Last Update 11:3
Tuesday, 23 July 2019

Hot night, dark city: How Egyptians cope with power cuts

The summer heat is peaking, meaning Egyptians are forced to deal with power shortages - and all the problems that come with them

Zeinab El-Gundy in Cairo , Hanan El-Masry in Alexandria and Yasser Abu El-Nil from Aswan, Thursday 28 Aug 2014
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Millions of Egyptians lived through a hot and darker summer in 2014 (Photo: Reuters)
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In August, Egypt witnessed an unprecedented wave of power outages across the country, lasting up to six hours per day in Cairo and twice that in some parts of Upper Egypt.

The frequency of the power cuts subsided in the past week. But that didn't stop Egypt's Electricity Minister Ahmed Shaker from issuing a statement expressing his wish to solve the problem – while still admitting that it will take four years to reach a solution dependent on a new power station and renewable solar energy – both of which carry high investment costs.

While some attribute Egypt's electricity problem to an outdated system and a lack of fuel, many talk show hosts and newspapers have blamed the Muslim Brotherhood for a series of attacks on electricity pylons – despite the power cuts having occurred frequently during the tenure of Brotherhood president Mohamed Morsi in 2012.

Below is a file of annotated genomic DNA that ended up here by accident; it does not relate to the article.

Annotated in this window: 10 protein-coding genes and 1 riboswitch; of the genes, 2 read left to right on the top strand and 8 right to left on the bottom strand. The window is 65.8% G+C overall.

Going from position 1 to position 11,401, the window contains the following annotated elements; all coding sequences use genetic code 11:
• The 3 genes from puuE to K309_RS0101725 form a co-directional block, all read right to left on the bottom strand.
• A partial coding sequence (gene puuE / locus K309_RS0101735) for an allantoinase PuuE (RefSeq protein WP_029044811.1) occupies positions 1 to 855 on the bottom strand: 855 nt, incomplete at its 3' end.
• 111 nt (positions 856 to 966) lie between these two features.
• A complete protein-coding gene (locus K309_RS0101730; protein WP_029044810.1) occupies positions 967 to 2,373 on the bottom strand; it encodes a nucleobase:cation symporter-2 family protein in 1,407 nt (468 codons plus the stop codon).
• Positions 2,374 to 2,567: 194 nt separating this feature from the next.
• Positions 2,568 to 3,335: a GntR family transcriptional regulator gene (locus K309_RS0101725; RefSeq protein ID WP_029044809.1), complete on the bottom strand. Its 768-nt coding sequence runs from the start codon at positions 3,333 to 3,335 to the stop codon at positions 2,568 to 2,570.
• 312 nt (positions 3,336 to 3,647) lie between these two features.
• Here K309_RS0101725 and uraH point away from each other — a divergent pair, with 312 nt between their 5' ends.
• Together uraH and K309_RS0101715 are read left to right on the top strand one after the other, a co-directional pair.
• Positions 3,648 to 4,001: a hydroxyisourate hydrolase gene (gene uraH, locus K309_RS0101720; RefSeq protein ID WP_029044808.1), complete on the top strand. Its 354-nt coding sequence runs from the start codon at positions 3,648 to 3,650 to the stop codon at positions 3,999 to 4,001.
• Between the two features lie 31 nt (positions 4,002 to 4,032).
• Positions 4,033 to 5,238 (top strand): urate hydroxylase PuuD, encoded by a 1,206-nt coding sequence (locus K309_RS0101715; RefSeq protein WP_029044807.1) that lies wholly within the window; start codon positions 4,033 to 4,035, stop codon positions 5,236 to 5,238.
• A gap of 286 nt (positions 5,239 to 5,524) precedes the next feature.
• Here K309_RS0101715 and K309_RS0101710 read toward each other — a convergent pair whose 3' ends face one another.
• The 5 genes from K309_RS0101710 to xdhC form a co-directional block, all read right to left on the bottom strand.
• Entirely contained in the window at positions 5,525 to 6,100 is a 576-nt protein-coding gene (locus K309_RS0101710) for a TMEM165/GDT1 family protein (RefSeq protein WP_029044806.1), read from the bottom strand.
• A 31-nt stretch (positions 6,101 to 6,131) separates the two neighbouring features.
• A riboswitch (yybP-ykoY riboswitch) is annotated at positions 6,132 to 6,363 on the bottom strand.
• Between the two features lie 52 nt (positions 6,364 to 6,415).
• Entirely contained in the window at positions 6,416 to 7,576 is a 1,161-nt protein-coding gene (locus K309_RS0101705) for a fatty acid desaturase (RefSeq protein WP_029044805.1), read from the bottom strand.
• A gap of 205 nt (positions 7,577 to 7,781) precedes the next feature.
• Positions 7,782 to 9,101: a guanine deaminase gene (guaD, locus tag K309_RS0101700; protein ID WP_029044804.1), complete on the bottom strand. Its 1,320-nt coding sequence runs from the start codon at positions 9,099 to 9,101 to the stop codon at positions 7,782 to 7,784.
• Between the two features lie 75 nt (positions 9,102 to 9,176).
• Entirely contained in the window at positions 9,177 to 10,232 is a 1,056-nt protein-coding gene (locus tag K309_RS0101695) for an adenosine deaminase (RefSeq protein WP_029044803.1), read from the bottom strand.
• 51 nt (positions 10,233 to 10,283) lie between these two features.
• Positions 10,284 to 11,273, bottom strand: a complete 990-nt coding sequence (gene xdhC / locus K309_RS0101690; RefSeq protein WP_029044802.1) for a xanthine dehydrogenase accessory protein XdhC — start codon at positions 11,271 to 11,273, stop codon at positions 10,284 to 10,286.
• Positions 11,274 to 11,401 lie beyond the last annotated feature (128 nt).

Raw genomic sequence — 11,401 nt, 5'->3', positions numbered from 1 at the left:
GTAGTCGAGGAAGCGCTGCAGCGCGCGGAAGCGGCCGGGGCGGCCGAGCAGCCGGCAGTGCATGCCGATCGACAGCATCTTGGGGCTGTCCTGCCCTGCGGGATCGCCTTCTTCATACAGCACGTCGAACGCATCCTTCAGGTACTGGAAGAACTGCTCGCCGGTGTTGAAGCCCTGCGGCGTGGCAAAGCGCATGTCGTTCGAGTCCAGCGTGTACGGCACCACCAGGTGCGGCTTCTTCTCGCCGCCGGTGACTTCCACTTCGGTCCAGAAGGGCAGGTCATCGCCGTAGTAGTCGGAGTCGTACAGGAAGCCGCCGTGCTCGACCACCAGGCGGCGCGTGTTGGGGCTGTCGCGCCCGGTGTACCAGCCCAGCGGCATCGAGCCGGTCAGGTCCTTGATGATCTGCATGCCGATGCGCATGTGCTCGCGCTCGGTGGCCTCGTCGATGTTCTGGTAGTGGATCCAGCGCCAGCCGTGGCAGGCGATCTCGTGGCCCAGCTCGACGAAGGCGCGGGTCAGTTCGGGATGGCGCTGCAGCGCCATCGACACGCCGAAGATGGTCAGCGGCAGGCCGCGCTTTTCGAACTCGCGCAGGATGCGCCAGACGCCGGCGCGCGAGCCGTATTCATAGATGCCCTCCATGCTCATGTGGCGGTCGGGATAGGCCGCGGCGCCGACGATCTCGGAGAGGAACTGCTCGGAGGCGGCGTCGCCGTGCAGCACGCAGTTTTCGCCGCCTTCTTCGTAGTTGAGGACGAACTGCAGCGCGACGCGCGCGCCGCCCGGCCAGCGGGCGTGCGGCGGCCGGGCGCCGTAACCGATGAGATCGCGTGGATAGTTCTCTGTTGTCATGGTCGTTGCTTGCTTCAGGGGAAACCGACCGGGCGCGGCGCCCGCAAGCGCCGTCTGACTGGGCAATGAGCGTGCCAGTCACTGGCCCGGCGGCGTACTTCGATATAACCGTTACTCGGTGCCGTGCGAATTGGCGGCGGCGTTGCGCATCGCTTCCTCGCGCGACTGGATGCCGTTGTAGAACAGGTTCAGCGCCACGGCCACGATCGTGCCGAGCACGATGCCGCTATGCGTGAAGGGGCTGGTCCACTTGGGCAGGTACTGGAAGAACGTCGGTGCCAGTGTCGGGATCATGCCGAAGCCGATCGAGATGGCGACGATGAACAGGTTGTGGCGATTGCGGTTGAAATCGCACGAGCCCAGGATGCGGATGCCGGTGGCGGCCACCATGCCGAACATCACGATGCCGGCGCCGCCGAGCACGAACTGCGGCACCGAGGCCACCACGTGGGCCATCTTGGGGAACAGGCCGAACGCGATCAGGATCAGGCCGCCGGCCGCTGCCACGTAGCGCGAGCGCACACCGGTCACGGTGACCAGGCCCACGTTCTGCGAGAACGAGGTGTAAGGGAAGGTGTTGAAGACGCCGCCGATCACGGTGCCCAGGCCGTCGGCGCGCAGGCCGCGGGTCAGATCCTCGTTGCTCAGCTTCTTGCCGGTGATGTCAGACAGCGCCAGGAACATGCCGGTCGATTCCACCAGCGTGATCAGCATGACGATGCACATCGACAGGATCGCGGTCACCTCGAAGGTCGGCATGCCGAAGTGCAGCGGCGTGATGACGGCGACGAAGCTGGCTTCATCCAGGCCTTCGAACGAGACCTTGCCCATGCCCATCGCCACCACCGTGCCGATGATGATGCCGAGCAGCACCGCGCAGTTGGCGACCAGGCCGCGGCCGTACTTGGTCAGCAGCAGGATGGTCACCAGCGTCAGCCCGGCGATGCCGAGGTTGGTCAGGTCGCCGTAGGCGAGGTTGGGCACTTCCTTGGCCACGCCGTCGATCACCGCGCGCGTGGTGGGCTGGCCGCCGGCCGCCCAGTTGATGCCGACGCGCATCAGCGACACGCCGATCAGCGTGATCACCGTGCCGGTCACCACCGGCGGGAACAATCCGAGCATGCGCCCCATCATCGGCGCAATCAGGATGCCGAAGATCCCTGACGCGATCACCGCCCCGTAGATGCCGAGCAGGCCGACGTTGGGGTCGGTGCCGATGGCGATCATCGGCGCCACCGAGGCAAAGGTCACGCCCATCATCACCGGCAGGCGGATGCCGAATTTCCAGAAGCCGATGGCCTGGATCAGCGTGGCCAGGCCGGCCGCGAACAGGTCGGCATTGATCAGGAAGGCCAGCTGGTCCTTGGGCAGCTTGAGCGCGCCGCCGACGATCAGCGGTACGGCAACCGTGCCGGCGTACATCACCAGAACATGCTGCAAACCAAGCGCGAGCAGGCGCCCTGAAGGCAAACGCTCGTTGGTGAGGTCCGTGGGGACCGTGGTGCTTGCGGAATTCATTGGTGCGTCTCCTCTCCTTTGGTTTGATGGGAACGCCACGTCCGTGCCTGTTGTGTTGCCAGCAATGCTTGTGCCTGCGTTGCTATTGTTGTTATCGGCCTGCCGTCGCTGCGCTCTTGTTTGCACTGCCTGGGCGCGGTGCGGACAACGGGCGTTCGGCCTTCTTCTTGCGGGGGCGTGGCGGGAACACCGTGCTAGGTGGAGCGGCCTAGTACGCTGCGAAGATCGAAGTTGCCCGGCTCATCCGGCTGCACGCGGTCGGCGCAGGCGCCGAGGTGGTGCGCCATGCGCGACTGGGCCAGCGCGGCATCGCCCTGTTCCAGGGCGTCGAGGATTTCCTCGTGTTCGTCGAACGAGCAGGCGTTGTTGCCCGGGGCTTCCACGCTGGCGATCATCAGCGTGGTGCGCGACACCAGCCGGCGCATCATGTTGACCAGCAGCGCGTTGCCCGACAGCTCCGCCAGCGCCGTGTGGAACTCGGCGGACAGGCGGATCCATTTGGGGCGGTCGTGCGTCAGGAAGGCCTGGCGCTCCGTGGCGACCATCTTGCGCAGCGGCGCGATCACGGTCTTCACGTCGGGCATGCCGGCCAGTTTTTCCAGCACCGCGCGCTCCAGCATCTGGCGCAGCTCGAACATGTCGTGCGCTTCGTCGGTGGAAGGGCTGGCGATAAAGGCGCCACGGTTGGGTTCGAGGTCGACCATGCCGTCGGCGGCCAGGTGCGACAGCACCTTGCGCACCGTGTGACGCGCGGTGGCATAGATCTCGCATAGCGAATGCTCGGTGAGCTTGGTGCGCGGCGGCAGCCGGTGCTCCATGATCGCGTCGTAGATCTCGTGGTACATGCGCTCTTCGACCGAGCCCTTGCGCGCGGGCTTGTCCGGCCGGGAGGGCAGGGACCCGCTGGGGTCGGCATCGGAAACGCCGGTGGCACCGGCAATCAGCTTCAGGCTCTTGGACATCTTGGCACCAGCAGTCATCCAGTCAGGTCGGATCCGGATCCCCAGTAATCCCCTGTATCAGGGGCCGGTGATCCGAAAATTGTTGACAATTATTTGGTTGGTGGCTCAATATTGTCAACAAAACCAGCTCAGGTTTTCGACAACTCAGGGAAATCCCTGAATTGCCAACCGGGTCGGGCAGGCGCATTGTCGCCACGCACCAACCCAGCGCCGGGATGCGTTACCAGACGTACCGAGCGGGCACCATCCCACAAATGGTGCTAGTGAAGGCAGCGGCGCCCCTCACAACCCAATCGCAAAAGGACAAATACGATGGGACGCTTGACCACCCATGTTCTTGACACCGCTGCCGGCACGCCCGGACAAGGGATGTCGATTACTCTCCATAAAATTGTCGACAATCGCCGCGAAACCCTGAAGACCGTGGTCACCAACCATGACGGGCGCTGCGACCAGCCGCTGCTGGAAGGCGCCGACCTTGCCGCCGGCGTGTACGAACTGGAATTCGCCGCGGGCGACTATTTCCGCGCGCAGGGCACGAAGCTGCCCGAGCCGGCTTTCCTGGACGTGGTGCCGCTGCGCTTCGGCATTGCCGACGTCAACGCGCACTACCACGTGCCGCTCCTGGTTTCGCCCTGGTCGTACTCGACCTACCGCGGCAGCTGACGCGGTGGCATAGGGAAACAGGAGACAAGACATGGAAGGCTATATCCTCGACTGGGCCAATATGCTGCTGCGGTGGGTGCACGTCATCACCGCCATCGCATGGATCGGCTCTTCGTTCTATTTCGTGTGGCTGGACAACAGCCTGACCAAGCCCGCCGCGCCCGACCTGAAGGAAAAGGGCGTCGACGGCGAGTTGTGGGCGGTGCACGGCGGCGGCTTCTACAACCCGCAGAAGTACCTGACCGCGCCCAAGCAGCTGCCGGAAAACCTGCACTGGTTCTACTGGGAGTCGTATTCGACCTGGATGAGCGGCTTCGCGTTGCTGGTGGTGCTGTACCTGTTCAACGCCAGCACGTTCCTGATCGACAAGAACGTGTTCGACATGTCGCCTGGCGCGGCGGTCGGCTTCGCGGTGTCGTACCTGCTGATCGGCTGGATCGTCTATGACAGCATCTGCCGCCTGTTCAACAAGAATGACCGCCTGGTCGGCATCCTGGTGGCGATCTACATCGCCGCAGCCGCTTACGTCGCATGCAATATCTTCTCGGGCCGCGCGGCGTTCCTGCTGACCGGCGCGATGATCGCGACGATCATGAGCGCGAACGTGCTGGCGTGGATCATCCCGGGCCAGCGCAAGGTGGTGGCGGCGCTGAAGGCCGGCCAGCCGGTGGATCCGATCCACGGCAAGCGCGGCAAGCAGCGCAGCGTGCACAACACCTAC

Beyond the political and economic debates – assigning blame, addressing causes and trying to find solutions – Egyptians are finding new ways to survive in the darkness brought on by the power cuts.

Dark hospitals

Last week, a photo of a team of surgeons using the light of their mobile phones to conduct a hysterectomy in Ismailiya governorate went viral – and sparked controversy.

One of the doctors, Nader Mohsen, published the photo on Facebook to bring attention to a recurring issue that he says surgeons must deal with at the public hospital where he works.

The electricity minister followed up this incident with a claim that public hospitals are exempt from power outages – which was refuted by the Doctors Syndicate.

"Why do patients have to suffer and live in fear that they may die because of a power outage in a public hospital or clinic?" Hossam Abdel-Rabou, a doctor from Alexandria asked.

Abdel-Rabou told Ahram Online that public hospitals and clinics cannot afford to buy heavy-duty power generators whose prices are above LE10,000 (about $1,400).

"Of course there is nothing compared to a power outage taking place while you are operating on a patient. When this happens, you either wait until the power comes back or have the patient die while you are waiting," he said, adding that many patients on ventilators and premature infants in incubators are at risk of death during power outages.

The fear that elderly patients could die during a power outage led Alexandria resident Mansour El-Hoseiny to pull his elderly mother out of the hospital.

"I fear she may die while I stand helpless as there are no fans or air conditioners working for hours [in the hospital] when there is a heat wave and high humidity in Alexandria," he said, referring to the two-hour power cuts that happen six times a day in the coastal city.

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A photo for the surgery during the power outage at Ismailia General hospital that went viral in Egypt by Dr. Nader Mohsen

Outages and illegal construction